Contact Maître Benjamin A. Kergueno, Attorney at Law today if you are dealing with issues related to real estate law in France and on the French Riviera.

Maître Benjamin A. Kergueno, LL.M will provide you with a full set of informations and with the adequate counsels for sorting it out.

For more information or to schedule an appointment with an experienced lawyer regarding real estate law in France, please contact us.



  • We cannot praise the services and the office of Benjamin Kerganueno highly enough.

    He turned around a painful set of circumstances into a very positive outcome in a short space of time.We are so glad he helped us and would highly recommend his services to both UK and French based Property owners.

    Gerard McCaffrey
    London UK
  • We highly recommened the sevices of Mtre Kergueno. We had a situation which was highly stressful to us and we found that his services were both highly professional and very reassuring. He was helpful, polite and to the point. We wouldn’t hesitate to recommend these services to any English speaking or Foreign Clients worried about the intricacies of French property law.

  • I would like to thank Benjamin Kergueno, for his excellent service and very helpful advice. I was looking for an English speaking lawyer to advise me on French property law, both his knowledge of French law and his level of English were outstanding, and I would recommend his services to anyone looking for legal assistance in France.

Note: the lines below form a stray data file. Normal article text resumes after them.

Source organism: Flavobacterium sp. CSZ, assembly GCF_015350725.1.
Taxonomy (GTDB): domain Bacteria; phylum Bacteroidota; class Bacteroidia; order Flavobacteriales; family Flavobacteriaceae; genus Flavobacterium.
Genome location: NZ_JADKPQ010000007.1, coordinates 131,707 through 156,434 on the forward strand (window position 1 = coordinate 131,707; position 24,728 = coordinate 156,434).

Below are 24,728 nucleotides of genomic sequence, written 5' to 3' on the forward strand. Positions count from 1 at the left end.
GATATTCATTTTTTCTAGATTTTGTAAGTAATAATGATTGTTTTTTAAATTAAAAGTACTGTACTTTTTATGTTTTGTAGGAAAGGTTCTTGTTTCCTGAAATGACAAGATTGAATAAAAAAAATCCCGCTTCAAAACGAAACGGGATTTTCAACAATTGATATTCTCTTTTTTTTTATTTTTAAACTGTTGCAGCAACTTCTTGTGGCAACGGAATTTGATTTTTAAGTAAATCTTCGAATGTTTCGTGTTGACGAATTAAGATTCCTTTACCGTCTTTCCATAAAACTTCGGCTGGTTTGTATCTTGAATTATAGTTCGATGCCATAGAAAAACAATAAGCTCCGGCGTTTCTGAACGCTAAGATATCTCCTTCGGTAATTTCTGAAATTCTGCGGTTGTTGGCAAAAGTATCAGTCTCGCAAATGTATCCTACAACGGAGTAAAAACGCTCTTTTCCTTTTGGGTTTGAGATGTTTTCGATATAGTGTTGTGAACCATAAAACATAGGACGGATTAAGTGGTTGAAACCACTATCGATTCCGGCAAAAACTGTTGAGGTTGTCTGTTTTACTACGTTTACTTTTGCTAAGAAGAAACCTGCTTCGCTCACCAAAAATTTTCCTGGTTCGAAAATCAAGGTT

• Mtre Kergueno proved to be a true voice of reason and great judgement throughout a stressful time for me. At every point I felt confident in his knowledge, and his approach to matters was calm and professional. During a period when setting up a business in a foreign country can be daunting, Mtre Kergueno took much of the pressure away from me. I will continue to use Mtre Kergueno in the future.

  • We would definitely recommend Benjamin to anyone needing legal assistance. We were in urgent need of a lawyer to assist us with documentation from our home country. Not only was Benjamin very quick to reply to our initial email enquiry but he was able to see us at short notice which was great as we had a very tight deadline to meet. Benjamin was incredibly helpful, and very patient with us (there were a lot of documents). His English is also fantastic and we wouldn’t hesitate to use him again should the need arise.



Cannes Office - 22 bd Alexandre III 06400 Cannes
London Office - 330 High Holborn WC1V 7QT London
Nice Office - 28 rue Gioffredo 06000 Nice
Malta Office - 91/a Archbishop Street 1446 Valletta - Malte 00.356.27.414.070
Paris Office - 163-165 Avenue Charles de Gaulle 92200 Neuilly-Sur-Seine - France
 or fill the form below